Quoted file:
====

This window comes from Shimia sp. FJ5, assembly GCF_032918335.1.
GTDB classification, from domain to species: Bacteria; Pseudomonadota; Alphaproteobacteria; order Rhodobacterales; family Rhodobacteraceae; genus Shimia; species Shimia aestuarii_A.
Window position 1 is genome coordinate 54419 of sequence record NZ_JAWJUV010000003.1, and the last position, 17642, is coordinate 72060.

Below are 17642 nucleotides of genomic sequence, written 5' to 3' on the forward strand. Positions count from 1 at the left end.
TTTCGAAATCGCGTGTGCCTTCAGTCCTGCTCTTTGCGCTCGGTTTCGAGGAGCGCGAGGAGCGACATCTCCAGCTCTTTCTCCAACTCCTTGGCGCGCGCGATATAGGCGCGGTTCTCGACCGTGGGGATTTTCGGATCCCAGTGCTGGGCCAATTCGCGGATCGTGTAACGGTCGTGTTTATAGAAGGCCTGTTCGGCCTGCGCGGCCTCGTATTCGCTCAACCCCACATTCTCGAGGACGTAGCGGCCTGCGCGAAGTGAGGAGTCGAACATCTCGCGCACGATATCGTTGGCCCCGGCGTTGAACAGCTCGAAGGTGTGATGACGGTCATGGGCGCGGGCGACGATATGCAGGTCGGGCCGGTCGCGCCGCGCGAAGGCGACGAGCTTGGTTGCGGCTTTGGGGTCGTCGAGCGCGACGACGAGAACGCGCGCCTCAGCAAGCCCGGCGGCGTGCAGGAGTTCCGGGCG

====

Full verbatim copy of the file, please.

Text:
This window comes from Shimia sp. FJ5, assembly GCF_032918335.1.
GTDB classification, from domain to species: Bacteria; Pseudomonadota; Alphaproteobacteria; order Rhodobacterales; family Rhodobacteraceae; genus Shimia; species Shimia aestuarii_A.
Window position 1 is genome coordinate 54419 of sequence record NZ_JAWJUV010000003.1, and the last position, 17642, is coordinate 72060.

Below are 17642 nucleotides of genomic sequence, written 5' to 3' on the forward strand. Positions count from 1 at the left end.
TTTCGAAATCGCGTGTGCCTTCAGTCCTGCTCTTTGCGCTCGGTTTCGAGGAGCGCGAGGAGCGACATCTCCAGCTCTTTCTCCAACTCCTTGGCGCGCGCGATATAGGCGCGGTTCTCGACCGTGGGGATTTTCGGATCCCAGTGCTGGGCCAATTCGCGGATCGTGTAACGGTCGTGTTTATAGAAGGCCTGTTCGGCCTGCGCGGCCTCGTATTCGCTCAACCCCACATTCTCGAGGACGTAGCGGCCTGCGCGAAGTGAGGAGTCGAACATCTCGCGCACGATATCGTTGGCCCCGGCGTTGAACAGCTCGAAGGTGTGATGACGGTCATGGGCGCGGGCGACGATATGCAGGTCGGGCCGGTCGCGCCGCGCGAAGGCGACGAGCTTGGTTGCGGCTTTGGGGTCGTCGAGCGCGACGACGAGAACGCGCGCCTCAGCAAGCCCGGCGGCGTGCAGGAGTTCCGGGCG